alexa Climate Change And Food: Why Did So Many Alaska /walleye Pollack Disappear?
ISSN: 2155-9600

Journal of Nutrition & Food Sciences
Open Access

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17th International Conference on Food & Nutrition
May 22-24, 2017 Las Vegas, USA

Jong-Gyu Kim and Joong-Soon Kim
Faculty of Food and Health Sciences, Keimyung University, Korea / University of Washington, U. S. A
Dept. of Industrial and Management Engineering, Keimyung University, Korea / Oregon State University, U.S.A.
Posters & Accepted Abstracts: J Nutr Food Sci
DOI: 10.4172/2155-9600-C1-042
Alaska / walleye pollack (myeong-tae) is one of the preferred fish species in Korean cushion. It is used as fish itself and its eggs and intestines are used as fermented food. The annual catch of the fish was more than 50,000 tons in 1981, but dropped to less than 10,000 tons in 1990. It is not even counted today. It has been suspected that it is because of climate change, however, few study reported. This study was performed to investigate the relationship between the production of Alaska / walleye pollack in Korea and various oceanographic factors. We used annual production data of Alaska / walleye pollack of offshore fisheries from the Fisheries Yearbooks and Agricultural and Fisheries Statistics, and official data of National Fisheries Research and Development Institute for the oceanographic condition of the 30 years (1981~2010). Time series analysis and correlation analysis were used for this study. Both air temperature and surface sea temperature rose during the 30 years. The temperature rise of the East Sea / Japan Sea, a main fishing ground of the fish, was the most prominent. Among the oceanographic factors, sea surface temperature, salinity, nitrite nitrogen, nitrate nitrogen, wind scale and grade were negatively correlated with the production of Alaska / walleye pollack (p < 0.05). Only salinity was positively correlated with production of the fish (p < 0.001). The results of this study indicate that climate change affected the oceanographic environment of the habitat of Alaska / walleye pollack. The results also indicate that low sea surface temperature and air temperature, low concentration of nutrients, mild wind scale and grade, and high salinity are preferred by the fish species. This study suggests that most of the major pollutant indices affect the production of Alaska / walleye pollack.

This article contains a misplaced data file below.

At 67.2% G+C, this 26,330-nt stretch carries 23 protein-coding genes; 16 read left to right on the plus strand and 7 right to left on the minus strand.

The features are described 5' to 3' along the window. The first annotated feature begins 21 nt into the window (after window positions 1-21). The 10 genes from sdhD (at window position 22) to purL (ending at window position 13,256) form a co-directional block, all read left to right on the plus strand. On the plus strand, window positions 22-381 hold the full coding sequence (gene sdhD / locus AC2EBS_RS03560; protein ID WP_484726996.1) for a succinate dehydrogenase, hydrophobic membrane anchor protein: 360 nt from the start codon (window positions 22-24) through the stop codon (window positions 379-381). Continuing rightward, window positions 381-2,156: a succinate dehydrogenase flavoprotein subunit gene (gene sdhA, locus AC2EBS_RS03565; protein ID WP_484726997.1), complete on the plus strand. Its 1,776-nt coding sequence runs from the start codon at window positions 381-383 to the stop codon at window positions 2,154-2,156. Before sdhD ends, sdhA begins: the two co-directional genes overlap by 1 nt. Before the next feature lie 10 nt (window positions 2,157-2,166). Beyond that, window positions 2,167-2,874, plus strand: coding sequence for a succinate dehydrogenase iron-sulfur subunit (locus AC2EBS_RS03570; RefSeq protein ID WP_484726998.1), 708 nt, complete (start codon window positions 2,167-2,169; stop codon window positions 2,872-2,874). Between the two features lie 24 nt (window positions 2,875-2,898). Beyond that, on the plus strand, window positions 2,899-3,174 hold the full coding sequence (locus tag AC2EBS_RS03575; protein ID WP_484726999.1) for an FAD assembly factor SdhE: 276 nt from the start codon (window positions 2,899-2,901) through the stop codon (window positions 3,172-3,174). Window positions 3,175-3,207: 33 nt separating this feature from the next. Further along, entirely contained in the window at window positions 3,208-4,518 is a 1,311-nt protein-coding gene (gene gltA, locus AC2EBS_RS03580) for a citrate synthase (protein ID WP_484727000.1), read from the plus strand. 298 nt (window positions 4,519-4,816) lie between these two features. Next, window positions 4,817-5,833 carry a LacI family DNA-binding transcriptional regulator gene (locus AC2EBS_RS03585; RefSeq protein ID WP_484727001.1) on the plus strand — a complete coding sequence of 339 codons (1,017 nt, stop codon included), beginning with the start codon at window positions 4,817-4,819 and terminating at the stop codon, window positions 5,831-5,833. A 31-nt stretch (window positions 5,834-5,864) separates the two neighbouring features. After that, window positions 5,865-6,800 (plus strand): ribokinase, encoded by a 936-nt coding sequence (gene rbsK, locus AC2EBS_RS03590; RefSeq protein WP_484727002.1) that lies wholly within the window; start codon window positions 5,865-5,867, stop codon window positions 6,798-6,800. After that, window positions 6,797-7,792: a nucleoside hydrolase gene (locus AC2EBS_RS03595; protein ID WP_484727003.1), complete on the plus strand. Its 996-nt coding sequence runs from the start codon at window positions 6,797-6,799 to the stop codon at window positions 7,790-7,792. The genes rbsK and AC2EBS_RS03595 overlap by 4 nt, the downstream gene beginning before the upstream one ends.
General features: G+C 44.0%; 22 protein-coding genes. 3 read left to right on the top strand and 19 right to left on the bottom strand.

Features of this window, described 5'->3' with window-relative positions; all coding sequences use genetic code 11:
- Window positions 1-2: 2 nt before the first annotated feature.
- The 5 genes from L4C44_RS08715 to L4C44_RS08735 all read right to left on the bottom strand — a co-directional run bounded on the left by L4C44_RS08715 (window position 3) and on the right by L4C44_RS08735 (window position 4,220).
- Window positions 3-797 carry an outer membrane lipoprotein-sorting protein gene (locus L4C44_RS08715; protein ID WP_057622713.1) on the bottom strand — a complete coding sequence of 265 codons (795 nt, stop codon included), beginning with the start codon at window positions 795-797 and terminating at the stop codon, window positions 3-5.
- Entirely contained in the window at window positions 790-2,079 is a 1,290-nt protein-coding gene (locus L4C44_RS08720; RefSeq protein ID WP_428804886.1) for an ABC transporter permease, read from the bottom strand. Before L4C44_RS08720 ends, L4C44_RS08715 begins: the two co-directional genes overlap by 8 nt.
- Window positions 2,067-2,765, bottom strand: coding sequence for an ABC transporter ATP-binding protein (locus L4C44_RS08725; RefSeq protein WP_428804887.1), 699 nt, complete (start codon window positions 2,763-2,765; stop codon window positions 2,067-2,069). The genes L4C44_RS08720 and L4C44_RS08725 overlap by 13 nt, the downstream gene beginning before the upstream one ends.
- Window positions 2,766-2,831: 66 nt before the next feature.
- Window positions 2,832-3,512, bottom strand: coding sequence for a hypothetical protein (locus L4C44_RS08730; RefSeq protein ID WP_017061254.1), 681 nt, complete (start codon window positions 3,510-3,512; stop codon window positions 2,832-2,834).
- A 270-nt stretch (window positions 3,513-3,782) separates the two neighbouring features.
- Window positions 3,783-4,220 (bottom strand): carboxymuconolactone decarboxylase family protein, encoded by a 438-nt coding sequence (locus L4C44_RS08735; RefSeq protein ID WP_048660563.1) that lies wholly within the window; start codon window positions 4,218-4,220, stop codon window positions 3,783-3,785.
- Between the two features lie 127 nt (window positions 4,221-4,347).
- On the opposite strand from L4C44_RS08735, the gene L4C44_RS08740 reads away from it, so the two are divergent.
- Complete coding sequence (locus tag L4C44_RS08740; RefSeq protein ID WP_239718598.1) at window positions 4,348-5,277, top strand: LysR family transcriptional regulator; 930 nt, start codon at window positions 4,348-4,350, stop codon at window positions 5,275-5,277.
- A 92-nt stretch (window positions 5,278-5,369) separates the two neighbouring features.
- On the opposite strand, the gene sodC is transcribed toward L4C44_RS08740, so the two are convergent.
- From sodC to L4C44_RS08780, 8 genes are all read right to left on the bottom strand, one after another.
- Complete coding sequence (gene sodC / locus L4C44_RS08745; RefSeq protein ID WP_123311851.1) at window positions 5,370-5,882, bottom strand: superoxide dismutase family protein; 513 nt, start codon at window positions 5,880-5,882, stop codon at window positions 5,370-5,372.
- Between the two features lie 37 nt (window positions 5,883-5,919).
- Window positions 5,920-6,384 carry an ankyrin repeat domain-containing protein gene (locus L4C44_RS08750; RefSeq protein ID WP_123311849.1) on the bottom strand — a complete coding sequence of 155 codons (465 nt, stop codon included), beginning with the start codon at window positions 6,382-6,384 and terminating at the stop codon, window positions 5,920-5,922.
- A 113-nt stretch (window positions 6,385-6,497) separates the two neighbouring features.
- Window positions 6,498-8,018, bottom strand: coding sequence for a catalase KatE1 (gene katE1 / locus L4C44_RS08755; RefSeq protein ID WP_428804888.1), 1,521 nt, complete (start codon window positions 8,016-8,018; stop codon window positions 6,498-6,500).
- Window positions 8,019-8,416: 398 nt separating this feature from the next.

Jong-Gyu Kim has completed M.P.H and Ph.D at Seoul National University. Currently she is working as Professor at Keimyung University.

Email: [email protected]

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